• @EmanuelePaolini: awk doesn't use backtracking engine. That's why it is fast. – nhahtdh Oct 7 '14 at 14:06
  • Is this not what pathological backtracking is? – Veedrac Oct 7 '14 at 21:50
  • @Veedrac: This is more of the behavior at the top level (where the engine advance to the next index after all possibilities at the current index have been exhausted). Well technically, you can define it to be "catastrophic backtracking", but it is different from the case (a*)*, where the problem happens due to the engine allowing aa expansion. The solution for the 2 cases are different also. But I agree that in the end, any inefficiencies are due to excessive backtracking. – nhahtdh Oct 8 '14 at 2:07
0
^(?=(.*?sol))\1(.*)$

You can try this.This reduces backtracking and fails faster.Try your string here.

http://regex101.com/r/hQ1rP0/22

  • 2
    What makes you think that it fails faster and backtracks less? – Jerry Oct 6 '14 at 12:11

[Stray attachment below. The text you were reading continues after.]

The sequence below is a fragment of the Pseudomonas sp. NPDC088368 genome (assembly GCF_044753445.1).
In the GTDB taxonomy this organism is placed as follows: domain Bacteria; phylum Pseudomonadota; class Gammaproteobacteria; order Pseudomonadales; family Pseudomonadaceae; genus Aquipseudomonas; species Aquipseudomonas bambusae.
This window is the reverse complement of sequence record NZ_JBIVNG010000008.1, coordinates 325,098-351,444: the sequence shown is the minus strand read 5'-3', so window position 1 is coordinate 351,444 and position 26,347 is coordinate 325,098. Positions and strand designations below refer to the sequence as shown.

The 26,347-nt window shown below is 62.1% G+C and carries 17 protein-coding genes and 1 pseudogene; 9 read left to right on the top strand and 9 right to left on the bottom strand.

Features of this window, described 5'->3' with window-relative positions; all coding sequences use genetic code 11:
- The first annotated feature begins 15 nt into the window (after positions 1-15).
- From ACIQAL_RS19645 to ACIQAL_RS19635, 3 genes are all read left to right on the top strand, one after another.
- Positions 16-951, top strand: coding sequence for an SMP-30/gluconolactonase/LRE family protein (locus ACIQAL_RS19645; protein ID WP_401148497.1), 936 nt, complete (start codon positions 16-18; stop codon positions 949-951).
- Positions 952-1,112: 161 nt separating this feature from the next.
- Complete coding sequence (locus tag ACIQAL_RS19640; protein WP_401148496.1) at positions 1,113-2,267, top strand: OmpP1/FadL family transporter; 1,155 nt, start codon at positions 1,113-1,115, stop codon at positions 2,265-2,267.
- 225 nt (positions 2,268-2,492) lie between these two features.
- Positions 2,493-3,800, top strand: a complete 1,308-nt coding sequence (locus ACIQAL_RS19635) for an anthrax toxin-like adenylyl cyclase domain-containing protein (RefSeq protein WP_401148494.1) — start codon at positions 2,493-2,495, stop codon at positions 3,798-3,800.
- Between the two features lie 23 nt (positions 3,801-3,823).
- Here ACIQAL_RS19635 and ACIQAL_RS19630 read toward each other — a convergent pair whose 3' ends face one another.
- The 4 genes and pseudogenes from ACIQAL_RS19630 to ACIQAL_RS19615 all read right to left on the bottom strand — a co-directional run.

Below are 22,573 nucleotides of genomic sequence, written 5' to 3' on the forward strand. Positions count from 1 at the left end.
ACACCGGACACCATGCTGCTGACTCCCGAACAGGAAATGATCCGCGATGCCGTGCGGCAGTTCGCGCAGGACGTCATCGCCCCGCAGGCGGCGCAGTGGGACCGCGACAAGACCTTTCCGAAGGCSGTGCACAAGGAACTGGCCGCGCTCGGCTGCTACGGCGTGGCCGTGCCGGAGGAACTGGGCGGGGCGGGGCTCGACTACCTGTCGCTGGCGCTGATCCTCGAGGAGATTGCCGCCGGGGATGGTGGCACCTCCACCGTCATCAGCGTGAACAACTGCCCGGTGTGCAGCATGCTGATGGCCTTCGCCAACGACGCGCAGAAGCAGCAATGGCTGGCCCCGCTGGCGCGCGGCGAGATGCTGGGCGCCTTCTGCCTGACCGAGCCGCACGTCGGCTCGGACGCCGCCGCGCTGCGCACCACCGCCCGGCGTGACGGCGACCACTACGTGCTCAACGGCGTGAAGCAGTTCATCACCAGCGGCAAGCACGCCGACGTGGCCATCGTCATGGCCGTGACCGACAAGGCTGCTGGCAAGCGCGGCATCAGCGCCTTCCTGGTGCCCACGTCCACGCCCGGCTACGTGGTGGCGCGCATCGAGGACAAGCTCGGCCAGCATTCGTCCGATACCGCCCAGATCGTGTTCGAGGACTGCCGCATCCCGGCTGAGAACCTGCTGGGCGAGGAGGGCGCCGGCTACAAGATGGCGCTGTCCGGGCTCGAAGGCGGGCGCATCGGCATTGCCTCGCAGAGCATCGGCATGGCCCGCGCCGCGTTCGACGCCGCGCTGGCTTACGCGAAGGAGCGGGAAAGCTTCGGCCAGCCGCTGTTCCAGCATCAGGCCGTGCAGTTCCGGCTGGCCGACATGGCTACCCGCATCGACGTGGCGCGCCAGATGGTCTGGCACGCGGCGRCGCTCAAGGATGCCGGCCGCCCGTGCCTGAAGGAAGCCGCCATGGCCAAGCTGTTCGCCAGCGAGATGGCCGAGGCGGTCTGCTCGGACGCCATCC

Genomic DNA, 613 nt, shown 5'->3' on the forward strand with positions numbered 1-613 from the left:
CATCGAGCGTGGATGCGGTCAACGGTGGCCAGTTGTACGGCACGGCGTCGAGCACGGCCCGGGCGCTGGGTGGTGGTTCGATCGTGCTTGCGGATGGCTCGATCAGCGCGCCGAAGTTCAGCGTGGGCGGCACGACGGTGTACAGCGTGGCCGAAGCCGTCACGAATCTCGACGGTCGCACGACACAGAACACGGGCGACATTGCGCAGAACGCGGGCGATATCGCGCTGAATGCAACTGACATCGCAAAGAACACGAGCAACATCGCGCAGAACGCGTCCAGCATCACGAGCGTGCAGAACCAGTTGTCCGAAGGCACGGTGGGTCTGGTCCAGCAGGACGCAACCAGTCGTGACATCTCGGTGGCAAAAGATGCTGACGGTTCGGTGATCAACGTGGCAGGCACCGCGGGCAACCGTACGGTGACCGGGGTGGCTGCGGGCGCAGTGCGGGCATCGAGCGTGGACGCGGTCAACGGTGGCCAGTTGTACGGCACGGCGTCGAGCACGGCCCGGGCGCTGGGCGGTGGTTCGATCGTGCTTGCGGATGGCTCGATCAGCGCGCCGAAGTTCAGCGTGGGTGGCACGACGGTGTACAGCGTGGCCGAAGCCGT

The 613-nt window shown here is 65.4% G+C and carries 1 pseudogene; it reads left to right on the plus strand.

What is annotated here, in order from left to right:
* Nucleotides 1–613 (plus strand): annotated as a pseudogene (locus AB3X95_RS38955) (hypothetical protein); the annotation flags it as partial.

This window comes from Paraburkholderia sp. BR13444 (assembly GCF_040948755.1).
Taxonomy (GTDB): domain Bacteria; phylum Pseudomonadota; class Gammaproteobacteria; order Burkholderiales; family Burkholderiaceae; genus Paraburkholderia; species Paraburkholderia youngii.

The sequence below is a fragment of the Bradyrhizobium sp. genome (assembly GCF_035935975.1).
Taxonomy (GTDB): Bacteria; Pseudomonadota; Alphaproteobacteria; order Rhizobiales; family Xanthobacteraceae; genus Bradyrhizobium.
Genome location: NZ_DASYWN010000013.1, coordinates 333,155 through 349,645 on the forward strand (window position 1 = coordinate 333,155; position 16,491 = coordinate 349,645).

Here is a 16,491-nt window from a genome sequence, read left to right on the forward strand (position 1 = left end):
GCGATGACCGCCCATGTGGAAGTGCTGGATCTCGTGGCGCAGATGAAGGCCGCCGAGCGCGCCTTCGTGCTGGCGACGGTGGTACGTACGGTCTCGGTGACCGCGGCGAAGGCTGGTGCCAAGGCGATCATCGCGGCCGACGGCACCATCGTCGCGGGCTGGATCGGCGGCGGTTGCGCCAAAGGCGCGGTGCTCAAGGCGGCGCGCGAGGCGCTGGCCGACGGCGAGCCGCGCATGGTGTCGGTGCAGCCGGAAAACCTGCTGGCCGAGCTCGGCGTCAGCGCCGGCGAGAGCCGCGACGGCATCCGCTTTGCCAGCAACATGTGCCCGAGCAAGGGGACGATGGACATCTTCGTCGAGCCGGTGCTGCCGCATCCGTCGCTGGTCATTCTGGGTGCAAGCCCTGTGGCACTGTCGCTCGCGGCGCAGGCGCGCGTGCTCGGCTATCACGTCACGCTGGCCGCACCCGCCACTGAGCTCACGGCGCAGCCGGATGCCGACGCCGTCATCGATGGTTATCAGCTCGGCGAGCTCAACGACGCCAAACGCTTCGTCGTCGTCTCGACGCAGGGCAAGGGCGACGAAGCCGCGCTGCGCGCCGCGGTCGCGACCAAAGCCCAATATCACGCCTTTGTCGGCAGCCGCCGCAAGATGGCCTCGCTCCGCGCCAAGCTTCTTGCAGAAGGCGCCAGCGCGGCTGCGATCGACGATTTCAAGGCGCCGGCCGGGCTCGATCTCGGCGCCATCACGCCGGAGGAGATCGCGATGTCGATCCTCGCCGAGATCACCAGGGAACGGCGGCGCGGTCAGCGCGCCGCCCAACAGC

• So you're capturing and immediately backreferencing the captured group, and claiming it fails faster with the additional capture; What gives? Well, this does take longer to succeed, and doesn't really fail faster. – Unihedron Oct 6 '14 at 12:13
  • @Unihedron well i check at regexhero.net ...in failure in a small string it was 132% faster and when success it was 50 % faster.I guess that is a significant improvement – vks Oct 6 '14 at 12:40
  • @Jerry it takes less number of steps as well – vks Oct 6 '14 at 12:41
  • 1
    @vks You were already told in your own question that the number of steps is not the final factor for speed. The only that is making this slightly faster than the OP's regex are the anchors. Use anchors on the OP's regex and that one is much slower than OP's current regex. – Jerry Oct 6 '14 at 17:29

Your Answer

By clicking "Post Your Answer", you acknowledge that you have read our updated terms of service, privacy policy and cookie policy, and that your continued use of the website is subject to these policies.

Not the answer you're looking for? Browse other questions tagged or ask your own question.